The East Midlands and Wales saw the fastest house price growth last year in the UK, while London the lowest as trends in the housing market continue to reverse.
House prices in East Midlands and Wales rose 8 per cent last year, which in cash terms means an increase of nearly £14,000 in the first region and over £12,000 in the latter, according to the latest figures by Halifax and IHS Markit.
On the contrary, prices in the UK capital rose by just 1 per cent, the slowest annual rise since 2011 and the lowest growth in England.
Regional differences: Wales and the East Midlands saw the fastest house price growth in 2017
Only Scotland, which saw a 0.2 per cent decline, and Northern Ireland, where prices fell 5.6 per cent, performed worse than London in 2017 as a whole.
Overall, UK house prices increased by 3.3 per cent, or just over £7,000, during 2017.
Earlier this week, the Halifax said that prices across the UK as a whole rose by 2.7 per cent in the year to December 2017, less than half the growth rate of 2016.
The data adds to a divided picture of the property market in the UK, where the previously red hot London and South East markets have dramatically slowed down – and even started to see prices fall – while regions which were more affordable are seeing more robust price growth.
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‘The regional breakdown of Halifax HPI data shows that areas with lower house price earnings ratios and improving labour markets continue to outperform the national picture,’ said Tim Moore, associate director at IHS Markit.
Reflecting this, the East Midlands and Wales saw the strongest house price gains in 2017, closely followed by the West Midlands, where prices rose by 5 per cent and the South West with a 4.9 per cent increase.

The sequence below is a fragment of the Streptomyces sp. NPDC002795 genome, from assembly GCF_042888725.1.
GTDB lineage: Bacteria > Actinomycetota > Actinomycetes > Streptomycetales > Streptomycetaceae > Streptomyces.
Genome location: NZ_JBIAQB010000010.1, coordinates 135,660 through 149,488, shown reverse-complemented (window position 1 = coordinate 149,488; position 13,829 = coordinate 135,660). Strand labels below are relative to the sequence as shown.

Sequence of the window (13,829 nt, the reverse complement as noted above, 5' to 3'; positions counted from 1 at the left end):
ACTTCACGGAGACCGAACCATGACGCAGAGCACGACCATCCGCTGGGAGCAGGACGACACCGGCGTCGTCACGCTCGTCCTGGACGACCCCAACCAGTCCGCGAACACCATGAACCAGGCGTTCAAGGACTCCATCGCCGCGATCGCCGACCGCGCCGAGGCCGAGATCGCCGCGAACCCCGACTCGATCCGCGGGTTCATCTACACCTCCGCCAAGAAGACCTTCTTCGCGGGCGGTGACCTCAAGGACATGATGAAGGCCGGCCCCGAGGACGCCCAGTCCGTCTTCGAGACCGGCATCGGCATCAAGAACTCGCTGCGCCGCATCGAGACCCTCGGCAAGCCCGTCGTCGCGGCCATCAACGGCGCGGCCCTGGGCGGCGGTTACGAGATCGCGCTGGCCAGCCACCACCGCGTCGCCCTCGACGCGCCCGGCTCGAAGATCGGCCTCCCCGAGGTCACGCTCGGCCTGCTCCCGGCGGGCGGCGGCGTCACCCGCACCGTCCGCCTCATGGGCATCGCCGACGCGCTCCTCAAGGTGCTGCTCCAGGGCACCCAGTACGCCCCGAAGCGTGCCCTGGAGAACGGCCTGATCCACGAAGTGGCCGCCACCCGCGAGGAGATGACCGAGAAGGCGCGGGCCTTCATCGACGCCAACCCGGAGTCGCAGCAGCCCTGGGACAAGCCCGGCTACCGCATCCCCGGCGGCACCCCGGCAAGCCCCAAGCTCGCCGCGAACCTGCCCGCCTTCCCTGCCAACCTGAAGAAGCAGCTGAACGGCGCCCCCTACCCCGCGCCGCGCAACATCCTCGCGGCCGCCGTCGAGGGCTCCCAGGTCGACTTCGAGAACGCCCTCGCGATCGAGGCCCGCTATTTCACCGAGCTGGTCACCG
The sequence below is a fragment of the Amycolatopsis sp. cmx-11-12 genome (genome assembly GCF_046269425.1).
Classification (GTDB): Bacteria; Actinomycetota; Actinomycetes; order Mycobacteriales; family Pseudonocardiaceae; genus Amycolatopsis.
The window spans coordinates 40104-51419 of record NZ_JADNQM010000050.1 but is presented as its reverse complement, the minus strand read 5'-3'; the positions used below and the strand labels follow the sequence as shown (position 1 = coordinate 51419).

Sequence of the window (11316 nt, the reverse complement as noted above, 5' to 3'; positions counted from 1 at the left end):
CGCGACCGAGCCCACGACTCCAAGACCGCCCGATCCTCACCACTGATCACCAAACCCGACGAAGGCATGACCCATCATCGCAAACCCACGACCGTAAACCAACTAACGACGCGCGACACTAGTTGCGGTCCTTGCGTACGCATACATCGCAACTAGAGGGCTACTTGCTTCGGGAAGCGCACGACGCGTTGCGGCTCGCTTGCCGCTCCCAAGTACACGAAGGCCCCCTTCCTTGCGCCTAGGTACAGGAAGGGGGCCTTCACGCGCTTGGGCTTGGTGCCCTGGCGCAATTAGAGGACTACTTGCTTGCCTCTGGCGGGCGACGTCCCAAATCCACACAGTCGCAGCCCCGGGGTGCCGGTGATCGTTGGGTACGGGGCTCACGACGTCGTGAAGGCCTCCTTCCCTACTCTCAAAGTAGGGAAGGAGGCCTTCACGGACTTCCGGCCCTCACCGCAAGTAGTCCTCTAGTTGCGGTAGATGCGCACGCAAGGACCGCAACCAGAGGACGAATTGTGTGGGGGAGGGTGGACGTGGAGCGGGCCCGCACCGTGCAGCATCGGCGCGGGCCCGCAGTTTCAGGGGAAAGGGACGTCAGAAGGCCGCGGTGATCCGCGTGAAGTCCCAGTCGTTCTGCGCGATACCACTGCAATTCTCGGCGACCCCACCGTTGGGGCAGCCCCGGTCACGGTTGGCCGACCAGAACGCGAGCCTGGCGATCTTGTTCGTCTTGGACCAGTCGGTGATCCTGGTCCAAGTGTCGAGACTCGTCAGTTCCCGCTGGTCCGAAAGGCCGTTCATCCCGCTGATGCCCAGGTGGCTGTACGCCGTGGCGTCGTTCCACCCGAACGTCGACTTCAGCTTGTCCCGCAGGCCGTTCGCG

The reversing trend is not surprising, considering that London and the South East have seen by far the greatest rises in property prices since the financial crisis.
House prices in London are now 45 per cent higher than they were ten years ago, while in the South East they are 32 per cent higher than a decade ago.
Looking at quarterly data, average UK house prices ended the year with a quarterly increase of 1.5 per cent compared to the previous three months.
Scotland and Wales saw the fastest quarterly growth, while the North of England, the North West and London were the only regions to experience a quarterly decline.
The standard house price in London was £438,135 in the fourth quarter of 2017, which was by far the highest level of all UK regions.
Within the South East, the standard property price finished the year at £341,964, while the next highest level was in the South West at £240,604.
The lowest standard property prices in the fourth quarter were in Northern Ireland, where the average home was priced at £129,492, the North of England, at £142,398 and Scotland at £147,910.